Re: Systematics and Memetics:Towards a Memetic Species

From: Scott Chase (
Date: Mon Feb 25 2002 - 01:20:46 GMT

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    Subject: Re: Systematics and Memetics:Towards a Memetic Species
    Date: Sun, 24 Feb 2002 20:20:46 -0500
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    >From: John Wilkins <>
    >Subject: Re: Systematics and Memetics:Towards a Memetic Species
    >Date: Mon, 25 Feb 2002 10:53:19 +1100
    >On Monday, February 25, 2002, at 04:57 AM, rmey4892 wrote:
    >>I am an undergraduate, Marine Biology major from the University of Rhode
    >>Island who has recently come across the theory (or theories) of memetics
    >>learning the basics of Neo-Darwinian theory. My readings of Richard
    >>"Selfish Gene" as well as Daniel Dennetts "Darwins Dangerous Idea"
    >>simultaneously with my course in Systematics, and has led me to again
    >>pose the
    >>question that Darwin seems to have never answered: What is a species?
    >Thanks for this, but you have overlooked some recent work onb the subject.
    > The issue of species seems to be undergoing a revival lately. Here are
    >the most recent books:
    >Claridge, M. F., H. A. Dawah, et al. (1997). Species: the units of
    >biodiversity. London; New York, Chapman & Hall.
    >Ereshefsky, M. (2000). The poverty of Linnaean hierarchy: a philosophical
    >study of biological taxonomy. Cambridge, U.K.; New York, Cambridge
    >University Press,.
    >Ghiselin, M. T. (1997). Metaphysics and the origin of species. Albany,
    >State University of New York Press.
    >Hey, J. (2001). Genes, concepts and species: the evolutionary and
    >cognitive causes of the species problem. New York, Oxford University Press.
    >Howard, D. J. and S. H. Berlocher (1998). Endless forms: species and
    >speciation. New York, Oxford University Press.
    >Paterson, H. E. H. (1993). Evolution and the recognition concept of
    >species: collected writings. Baltimore, Johns Hopkins University Press.
    >Wheeler, Q. D. and R. Meier, Eds. (2000). Species concepts and
    >phylogenetic theory: a debate. New York, Columbia University Press.
    >Wilson, M. R., H. A. Dawah, et al. (1997). Species: the units of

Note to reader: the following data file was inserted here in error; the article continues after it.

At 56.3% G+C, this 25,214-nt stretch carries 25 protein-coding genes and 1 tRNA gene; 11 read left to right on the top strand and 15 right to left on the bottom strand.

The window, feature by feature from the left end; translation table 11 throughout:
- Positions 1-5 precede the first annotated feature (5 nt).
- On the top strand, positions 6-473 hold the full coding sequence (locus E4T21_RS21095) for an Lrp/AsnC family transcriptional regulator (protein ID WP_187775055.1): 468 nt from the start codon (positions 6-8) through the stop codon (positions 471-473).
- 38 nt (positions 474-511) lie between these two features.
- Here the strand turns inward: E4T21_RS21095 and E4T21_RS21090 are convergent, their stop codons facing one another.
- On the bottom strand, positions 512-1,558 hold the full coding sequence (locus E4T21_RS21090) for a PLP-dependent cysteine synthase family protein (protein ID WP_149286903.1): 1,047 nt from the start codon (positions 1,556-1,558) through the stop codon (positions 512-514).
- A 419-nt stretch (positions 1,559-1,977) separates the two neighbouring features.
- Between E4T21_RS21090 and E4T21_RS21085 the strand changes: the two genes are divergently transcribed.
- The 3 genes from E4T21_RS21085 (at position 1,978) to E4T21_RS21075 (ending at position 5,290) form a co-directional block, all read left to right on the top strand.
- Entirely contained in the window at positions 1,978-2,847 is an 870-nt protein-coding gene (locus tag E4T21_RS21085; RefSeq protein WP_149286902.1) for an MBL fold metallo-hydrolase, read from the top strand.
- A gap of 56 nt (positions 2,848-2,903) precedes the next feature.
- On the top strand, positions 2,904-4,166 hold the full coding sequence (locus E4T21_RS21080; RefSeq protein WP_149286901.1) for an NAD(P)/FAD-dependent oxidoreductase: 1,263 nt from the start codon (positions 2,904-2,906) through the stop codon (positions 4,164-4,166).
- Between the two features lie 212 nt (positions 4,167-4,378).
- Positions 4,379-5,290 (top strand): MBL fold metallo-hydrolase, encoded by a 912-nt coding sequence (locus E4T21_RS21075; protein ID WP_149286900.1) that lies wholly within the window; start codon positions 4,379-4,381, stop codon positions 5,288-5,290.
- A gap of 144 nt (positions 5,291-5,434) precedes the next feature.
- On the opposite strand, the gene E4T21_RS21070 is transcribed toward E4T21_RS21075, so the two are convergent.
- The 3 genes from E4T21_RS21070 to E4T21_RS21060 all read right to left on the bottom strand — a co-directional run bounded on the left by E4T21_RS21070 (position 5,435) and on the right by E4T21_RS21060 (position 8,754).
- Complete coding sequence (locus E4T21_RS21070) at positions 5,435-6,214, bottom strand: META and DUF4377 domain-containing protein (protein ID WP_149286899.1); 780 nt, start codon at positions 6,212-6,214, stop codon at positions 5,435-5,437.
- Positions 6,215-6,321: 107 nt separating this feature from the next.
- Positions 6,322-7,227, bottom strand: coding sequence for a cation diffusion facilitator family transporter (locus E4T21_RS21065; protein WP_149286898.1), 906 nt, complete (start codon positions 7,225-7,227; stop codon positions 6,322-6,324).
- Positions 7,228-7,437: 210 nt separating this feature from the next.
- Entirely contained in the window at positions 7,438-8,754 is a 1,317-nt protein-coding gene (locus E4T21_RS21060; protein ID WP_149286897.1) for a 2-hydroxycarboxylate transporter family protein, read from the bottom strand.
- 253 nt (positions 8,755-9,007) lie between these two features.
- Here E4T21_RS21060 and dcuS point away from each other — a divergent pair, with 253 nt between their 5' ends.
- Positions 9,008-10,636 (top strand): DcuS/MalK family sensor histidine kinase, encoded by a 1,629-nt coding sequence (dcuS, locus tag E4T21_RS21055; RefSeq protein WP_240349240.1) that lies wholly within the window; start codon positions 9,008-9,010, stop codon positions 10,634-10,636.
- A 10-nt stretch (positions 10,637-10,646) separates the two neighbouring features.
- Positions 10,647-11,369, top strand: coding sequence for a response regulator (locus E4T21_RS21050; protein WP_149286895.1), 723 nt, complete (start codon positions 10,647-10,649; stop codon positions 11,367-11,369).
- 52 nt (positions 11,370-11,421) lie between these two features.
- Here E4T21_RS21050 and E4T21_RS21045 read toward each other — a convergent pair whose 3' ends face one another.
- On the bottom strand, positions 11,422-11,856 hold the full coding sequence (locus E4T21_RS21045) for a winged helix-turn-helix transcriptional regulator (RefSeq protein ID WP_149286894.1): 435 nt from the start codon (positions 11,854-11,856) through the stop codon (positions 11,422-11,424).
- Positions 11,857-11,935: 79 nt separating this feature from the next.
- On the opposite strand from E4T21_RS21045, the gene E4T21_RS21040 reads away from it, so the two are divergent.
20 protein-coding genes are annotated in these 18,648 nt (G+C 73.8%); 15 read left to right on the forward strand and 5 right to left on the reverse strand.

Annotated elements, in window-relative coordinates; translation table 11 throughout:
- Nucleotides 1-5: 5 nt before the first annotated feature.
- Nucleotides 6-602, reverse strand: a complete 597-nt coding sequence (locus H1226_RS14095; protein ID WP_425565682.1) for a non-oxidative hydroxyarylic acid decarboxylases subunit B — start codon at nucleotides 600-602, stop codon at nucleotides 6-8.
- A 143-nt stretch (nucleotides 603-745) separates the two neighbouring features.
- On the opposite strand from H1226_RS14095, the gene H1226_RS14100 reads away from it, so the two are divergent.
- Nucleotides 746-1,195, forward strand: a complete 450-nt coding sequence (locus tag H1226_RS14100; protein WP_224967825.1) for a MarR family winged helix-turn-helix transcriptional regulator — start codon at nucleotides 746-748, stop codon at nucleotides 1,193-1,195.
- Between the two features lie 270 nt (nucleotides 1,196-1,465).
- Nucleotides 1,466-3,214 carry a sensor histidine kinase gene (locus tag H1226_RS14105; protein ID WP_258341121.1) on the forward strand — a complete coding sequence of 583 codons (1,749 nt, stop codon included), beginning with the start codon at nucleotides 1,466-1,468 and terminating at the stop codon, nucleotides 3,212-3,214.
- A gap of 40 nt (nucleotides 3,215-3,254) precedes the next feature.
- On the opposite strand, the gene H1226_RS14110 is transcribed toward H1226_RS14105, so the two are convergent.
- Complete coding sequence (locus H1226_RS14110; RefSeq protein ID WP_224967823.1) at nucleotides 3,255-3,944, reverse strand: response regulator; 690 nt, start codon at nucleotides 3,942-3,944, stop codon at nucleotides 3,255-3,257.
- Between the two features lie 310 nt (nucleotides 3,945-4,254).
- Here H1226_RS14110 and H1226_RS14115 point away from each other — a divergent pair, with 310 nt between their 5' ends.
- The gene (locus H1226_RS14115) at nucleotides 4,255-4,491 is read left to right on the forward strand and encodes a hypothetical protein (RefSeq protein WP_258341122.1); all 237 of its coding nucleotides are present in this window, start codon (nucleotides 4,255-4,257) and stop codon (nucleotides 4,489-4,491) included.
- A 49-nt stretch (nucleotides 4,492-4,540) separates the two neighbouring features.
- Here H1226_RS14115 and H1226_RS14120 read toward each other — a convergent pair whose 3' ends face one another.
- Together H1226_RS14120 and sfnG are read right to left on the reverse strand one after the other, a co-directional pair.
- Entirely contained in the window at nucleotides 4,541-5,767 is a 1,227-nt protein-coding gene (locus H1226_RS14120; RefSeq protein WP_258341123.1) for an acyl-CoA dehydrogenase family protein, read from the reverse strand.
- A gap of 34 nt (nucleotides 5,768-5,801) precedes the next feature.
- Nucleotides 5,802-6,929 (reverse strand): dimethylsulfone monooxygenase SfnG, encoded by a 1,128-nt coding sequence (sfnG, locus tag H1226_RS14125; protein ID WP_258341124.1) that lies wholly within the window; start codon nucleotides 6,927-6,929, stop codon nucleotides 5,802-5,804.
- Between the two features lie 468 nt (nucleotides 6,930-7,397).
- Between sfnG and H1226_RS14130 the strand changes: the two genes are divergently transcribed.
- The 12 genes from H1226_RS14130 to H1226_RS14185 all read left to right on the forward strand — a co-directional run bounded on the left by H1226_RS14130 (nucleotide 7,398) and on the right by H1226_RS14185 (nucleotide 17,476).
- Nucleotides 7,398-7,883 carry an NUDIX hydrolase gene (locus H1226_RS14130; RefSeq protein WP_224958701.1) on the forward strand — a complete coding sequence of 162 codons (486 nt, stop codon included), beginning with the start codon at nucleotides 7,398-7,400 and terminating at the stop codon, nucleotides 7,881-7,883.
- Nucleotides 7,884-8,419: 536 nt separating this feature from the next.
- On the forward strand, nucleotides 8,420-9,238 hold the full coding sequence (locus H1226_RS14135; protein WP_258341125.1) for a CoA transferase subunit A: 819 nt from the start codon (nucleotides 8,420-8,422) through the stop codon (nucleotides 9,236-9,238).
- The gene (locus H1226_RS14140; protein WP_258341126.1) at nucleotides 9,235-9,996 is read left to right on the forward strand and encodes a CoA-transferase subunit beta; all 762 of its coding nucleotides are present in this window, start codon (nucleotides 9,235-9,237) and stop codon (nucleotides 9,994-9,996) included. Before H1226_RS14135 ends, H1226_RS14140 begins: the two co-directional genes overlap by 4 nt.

>biodiversity. London; New York, Chapman & Hall.
    >Wilson, R. A. (1999). Species: new interdisciplinary essays. Cambridge,
    >Mass., MIT Press.
    >(and that's just the books! There are hundreds of papers around)
    >The major competitor concepts to the BSC are the Evolutionary Species
    >Concept, three kinds of Phylogenetic Species Concepts - the Monophyletic,
    >the Hennigian and the Autapomorphic, and the Genealogical Concepts. There
    >are, in Mayden's recent overview in the Claridge et al volume, 25
    >different concepts, and since then at least four new ones have come to
    >light. I'm proposing Yet Another Concept in my thesis, which I call the
    >Synapomorphic Species Concept, although it is really a pluralistic
    >grouping of concepts.
    >Now I got into this topic because I wanted to figure out what the memetic
    >equivalents are to species. My best answer is that they are traditions -
    >relatively isolated groups of concepts that are passed on as a type (where
    >a type is a modal distribution - what Eigen calls a "quasispecies"). Some
    >of them are "reproductively isolated", but, like many biological species,
    >some are distinguishable on other grounds. Also, like biological species
    >(not biospecies sensu BSC), there is a considerable amount of lateral, or
    >horizontal, transfer between traditions.
    >Examples of traditions in this sense - a research programme in science, a
    >language, a political movement, an artistic style, a fashion scene, and so
    >forth. They are defined by being, for whatever reason, cohesive over time.
    >Finally, a comment that is a bit revolutionary - species is, in the
    >linnaean system, an absolute rank, which means that all and every species
    >is commensurate in that convention. But on the account I am taking,
    >species is *not* commensurate across all kinds of living things - a
    >bacterial species, a fungal species, and an amniote species can all be
    >different kinds of things. Likewise in culture - there is no requirement
    >for all traditions to have the same generality or to be commensurate with
    >traditions of other varieties. There are just taxa...
    When are you gonna finish the memetic version of Haeckel's _Stammbaum der
    Menschen_? Would the New Kids on the Block or Menudo serve as the surrogate
    Gastraea of the modern boy bands? Urbilge?

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